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I assume you are concerned about containerized applications running as root.

root in container is a risk. It still interacts with the kernel as root. And if an application manages to break out of container, it has root privileges on host. 

Though, root in container has restricted capabilities compared to root on host. E.g. it does not have capability SYS_ADMIN that is needed for mount. However, avoid root in container whenever possible to minimize risks.

If your containerized applications don't need root privileges, you can run containers with an unprivileged user. The easiest way is to specify option --user UID:GID in docker run.

But I assume you need root privileges for your containerized applications. Docker provides user namespacing to adress this.

I do not give an example setup here as I am not really familar with user namespacing. I set it up one time and can confirm it works. I recommend to read the documentation: https://docs.docker.com/engine/security/userns-remap/

For short: The user namespace setup accomplishes a "fake" root user in container that on host is mapped to an unprivileged user. If the application breaks out, it does not have root privileges on host.

 

(Apart Apart from that, you can reduce container capabilities to improve container security. Use option --cap-drop=xyz and drop everything your container does not need. Or even better, use --cap-drop=ALL and add only capabilities that are really needed with e.g. --cap-add=CHOWN. Look at https://docs.docker.com/engine/reference/run/#runtime-privilege-and-linux-capabilities)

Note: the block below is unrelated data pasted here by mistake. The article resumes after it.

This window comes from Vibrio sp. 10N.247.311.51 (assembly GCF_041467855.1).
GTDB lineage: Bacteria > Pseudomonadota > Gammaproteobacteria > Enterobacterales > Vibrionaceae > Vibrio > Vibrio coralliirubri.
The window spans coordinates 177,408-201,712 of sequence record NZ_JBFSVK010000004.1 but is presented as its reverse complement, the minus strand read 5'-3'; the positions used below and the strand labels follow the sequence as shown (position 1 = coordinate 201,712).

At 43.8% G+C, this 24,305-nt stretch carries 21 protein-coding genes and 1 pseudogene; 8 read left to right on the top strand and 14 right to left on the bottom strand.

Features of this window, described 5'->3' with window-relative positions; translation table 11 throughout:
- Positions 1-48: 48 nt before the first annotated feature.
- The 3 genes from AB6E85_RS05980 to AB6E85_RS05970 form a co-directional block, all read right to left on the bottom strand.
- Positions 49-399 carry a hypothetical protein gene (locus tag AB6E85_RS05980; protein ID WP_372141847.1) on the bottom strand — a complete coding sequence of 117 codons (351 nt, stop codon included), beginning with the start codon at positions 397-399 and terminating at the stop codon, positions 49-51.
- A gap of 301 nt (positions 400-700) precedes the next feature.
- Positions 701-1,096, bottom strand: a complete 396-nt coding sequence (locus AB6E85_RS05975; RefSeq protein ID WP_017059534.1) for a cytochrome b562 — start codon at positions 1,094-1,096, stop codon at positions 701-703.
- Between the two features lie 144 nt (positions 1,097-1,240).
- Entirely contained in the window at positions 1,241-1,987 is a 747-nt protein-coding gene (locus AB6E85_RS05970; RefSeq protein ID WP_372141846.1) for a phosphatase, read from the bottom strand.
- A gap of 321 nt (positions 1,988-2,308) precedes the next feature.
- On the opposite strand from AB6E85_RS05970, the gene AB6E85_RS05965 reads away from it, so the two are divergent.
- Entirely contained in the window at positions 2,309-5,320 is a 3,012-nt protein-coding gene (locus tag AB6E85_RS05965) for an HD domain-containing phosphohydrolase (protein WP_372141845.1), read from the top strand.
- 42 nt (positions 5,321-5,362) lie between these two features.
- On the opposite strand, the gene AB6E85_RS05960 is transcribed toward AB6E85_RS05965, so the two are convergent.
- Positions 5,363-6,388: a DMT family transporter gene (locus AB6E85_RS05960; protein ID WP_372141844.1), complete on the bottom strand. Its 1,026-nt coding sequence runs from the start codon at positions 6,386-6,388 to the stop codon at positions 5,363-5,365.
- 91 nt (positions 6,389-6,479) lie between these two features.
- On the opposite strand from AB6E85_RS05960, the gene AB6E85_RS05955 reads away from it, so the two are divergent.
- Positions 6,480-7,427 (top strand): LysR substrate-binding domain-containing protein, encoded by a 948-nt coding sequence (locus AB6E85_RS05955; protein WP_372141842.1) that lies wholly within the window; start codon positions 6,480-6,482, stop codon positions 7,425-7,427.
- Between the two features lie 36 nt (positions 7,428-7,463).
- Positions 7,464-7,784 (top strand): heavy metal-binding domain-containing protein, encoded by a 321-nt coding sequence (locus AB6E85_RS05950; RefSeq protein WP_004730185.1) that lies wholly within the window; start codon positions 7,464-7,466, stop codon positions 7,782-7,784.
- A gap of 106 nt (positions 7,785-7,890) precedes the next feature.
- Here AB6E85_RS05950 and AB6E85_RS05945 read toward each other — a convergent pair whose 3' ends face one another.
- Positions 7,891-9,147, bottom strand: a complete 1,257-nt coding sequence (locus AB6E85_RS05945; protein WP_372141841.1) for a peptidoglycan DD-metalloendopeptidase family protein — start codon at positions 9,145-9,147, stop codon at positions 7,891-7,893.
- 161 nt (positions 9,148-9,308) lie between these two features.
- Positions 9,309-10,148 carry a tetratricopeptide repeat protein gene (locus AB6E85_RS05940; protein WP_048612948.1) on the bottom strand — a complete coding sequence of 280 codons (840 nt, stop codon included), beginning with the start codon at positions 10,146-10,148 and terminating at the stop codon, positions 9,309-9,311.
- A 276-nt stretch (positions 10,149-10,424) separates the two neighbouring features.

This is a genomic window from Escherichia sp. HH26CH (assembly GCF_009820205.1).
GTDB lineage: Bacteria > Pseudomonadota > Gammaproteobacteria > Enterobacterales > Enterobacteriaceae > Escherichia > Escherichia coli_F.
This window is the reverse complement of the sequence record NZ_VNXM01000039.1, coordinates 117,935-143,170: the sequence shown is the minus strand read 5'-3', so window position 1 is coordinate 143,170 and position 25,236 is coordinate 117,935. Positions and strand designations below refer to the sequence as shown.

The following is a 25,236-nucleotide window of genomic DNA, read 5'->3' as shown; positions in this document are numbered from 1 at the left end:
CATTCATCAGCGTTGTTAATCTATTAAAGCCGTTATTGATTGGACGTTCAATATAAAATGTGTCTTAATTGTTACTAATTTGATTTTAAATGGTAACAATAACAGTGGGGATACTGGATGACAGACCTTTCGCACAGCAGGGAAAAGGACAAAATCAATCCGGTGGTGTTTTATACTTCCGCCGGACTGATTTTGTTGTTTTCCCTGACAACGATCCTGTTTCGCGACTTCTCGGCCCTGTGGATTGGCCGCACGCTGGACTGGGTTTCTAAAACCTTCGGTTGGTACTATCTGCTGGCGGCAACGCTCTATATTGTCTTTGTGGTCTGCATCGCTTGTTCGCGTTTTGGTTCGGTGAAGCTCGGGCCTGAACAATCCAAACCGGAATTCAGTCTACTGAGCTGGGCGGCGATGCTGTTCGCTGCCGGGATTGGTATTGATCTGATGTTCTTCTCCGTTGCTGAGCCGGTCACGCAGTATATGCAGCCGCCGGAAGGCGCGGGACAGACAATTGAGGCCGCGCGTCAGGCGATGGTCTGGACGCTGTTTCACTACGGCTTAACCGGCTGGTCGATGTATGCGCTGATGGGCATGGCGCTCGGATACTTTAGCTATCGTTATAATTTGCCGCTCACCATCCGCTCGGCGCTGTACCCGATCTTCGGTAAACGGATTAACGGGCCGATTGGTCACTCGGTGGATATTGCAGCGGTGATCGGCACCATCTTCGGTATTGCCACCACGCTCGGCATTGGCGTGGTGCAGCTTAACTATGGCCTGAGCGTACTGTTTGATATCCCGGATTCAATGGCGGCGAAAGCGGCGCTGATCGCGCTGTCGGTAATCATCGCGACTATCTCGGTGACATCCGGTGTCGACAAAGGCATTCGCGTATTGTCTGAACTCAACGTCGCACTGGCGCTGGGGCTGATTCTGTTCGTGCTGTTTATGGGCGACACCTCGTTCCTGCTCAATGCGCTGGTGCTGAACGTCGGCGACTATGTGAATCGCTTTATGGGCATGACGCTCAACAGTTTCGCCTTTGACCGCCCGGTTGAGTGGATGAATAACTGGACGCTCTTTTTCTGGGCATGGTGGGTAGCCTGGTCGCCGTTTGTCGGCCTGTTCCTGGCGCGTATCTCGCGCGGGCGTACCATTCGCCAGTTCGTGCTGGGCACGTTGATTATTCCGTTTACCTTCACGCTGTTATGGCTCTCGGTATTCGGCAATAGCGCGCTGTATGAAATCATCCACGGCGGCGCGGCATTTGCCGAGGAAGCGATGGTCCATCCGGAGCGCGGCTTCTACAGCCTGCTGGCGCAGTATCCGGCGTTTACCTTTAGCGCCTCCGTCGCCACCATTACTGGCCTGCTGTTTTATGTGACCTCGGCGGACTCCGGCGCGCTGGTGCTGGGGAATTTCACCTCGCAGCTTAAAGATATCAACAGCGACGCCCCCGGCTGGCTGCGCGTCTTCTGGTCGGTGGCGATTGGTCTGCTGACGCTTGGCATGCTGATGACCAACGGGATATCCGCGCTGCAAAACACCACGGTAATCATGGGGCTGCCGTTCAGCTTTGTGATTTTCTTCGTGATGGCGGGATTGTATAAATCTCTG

(Another Another option to improve container security is --security-opt=no-new-privileges).

I assume you are concerned about containerized applications running as root.

root in container is a risk. It still interacts with the kernel as root. And if an application manages to break out of container, it has root privileges on host.

If your containerized applications don't need root privileges, you can run containers with an unprivileged user. The easiest way is to specify option --user UID:GID in docker run.

But I assume you need root privileges for your containerized applications. Docker provides user namespacing to adress this.

I do not give an example setup here as I am not really familar with user namespacing. I set it up one time and can confirm it works. I recommend to read the documentation: https://docs.docker.com/engine/security/userns-remap/

For short: The user namespace setup accomplishes a "fake" root user in container that on host is mapped to an unprivileged user. If the application breaks out, it does not have root privileges on host.

(Apart from that, you can reduce container capabilities to improve container security. Use option --cap-drop=xyz and drop everything your container does not need. Or even better, use --cap-drop=ALL and add only capabilities that are really needed with e.g. --cap-add=CHOWN. Look at https://docs.docker.com/engine/reference/run/#runtime-privilege-and-linux-capabilities)

(Another option to improve container security is --security-opt=no-new-privileges).

I assume you are concerned about containerized applications running as root.

root in container is a risk. It still interacts with the kernel as root. And if an application manages to break out of container, it has root privileges on host. 

Though, root in container has restricted capabilities compared to root on host. E.g. it does not have capability SYS_ADMIN that is needed for mount. However, avoid root in container whenever possible to minimize risks.

If your containerized applications don't need root privileges, you can run containers with an unprivileged user. The easiest way is to specify option --user UID:GID in docker run.

But I assume you need root privileges for your containerized applications. Docker provides user namespacing to adress this.

I do not give an example setup here as I am not really familar with user namespacing. I set it up one time and can confirm it works. I recommend to read the documentation: https://docs.docker.com/engine/security/userns-remap/

For short: The user namespace setup accomplishes a "fake" root user in container that on host is mapped to an unprivileged user. If the application breaks out, it does not have root privileges on host.